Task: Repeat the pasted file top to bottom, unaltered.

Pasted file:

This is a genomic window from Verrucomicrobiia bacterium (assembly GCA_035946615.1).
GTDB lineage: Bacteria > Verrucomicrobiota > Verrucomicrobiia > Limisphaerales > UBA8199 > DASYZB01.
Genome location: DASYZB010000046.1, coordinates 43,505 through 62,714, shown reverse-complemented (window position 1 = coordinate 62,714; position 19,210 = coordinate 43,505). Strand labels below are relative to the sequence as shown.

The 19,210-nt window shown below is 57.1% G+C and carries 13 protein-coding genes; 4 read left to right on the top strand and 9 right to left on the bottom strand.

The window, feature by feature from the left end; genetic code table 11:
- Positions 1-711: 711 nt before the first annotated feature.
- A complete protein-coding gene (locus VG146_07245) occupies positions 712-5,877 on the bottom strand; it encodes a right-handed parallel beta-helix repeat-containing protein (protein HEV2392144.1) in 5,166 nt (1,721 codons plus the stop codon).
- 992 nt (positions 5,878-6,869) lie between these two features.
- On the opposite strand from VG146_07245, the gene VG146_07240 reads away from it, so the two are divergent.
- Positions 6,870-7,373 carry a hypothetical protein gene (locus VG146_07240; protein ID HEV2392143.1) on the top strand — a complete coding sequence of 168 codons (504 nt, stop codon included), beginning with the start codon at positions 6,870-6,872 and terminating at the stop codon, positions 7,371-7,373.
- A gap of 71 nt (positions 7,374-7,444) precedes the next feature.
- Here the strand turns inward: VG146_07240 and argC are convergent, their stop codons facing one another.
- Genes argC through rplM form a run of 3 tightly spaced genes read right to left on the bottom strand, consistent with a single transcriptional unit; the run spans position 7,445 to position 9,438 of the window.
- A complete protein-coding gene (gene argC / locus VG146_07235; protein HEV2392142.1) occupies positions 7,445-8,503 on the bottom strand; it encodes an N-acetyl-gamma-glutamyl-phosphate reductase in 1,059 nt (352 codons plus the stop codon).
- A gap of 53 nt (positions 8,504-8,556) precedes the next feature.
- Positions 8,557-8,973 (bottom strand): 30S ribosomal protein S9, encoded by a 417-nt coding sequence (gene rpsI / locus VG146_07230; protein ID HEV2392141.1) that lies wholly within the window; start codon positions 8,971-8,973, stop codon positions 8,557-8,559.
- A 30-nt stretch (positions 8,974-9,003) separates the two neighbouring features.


This is a genomic window from Verrucomicrobiia bacterium (assembly GCA_035946615.1).
GTDB lineage: Bacteria > Verrucomicrobiota > Verrucomicrobiia > Limisphaerales > UBA8199 > DASYZB01.
Genome location: DASYZB010000046.1, coordinates 43,505 through 62,714, shown reverse-complemented (window position 1 = coordinate 62,714; position 19,210 = coordinate 43,505). Strand labels below are relative to the sequence as shown.

The 19,210-nt window shown below is 57.1% G+C and carries 13 protein-coding genes; 4 read left to right on the top strand and 9 right to left on the bottom strand.

The window, feature by feature from the left end; genetic code table 11:
- Positions 1-711: 711 nt before the first annotated feature.
- A complete protein-coding gene (locus VG146_07245) occupies positions 712-5,877 on the bottom strand; it encodes a right-handed parallel beta-helix repeat-containing protein (protein HEV2392144.1) in 5,166 nt (1,721 codons plus the stop codon).
- 992 nt (positions 5,878-6,869) lie between these two features.
- On the opposite strand from VG146_07245, the gene VG146_07240 reads away from it, so the two are divergent.
- Positions 6,870-7,373 carry a hypothetical protein gene (locus VG146_07240; protein ID HEV2392143.1) on the top strand — a complete coding sequence of 168 codons (504 nt, stop codon included), beginning with the start codon at positions 6,870-6,872 and terminating at the stop codon, positions 7,371-7,373.
- A gap of 71 nt (positions 7,374-7,444) precedes the next feature.
- Here the strand turns inward: VG146_07240 and argC are convergent, their stop codons facing one another.
- Genes argC through rplM form a run of 3 tightly spaced genes read right to left on the bottom strand, consistent with a single transcriptional unit; the run spans position 7,445 to position 9,438 of the window.
- A complete protein-coding gene (gene argC / locus VG146_07235; protein HEV2392142.1) occupies positions 7,445-8,503 on the bottom strand; it encodes an N-acetyl-gamma-glutamyl-phosphate reductase in 1,059 nt (352 codons plus the stop codon).
- A gap of 53 nt (positions 8,504-8,556) precedes the next feature.
- Positions 8,557-8,973 (bottom strand): 30S ribosomal protein S9, encoded by a 417-nt coding sequence (gene rpsI / locus VG146_07230; protein ID HEV2392141.1) that lies wholly within the window; start codon positions 8,971-8,973, stop codon positions 8,557-8,559.
- A 30-nt stretch (positions 8,974-9,003) separates the two neighbouring features.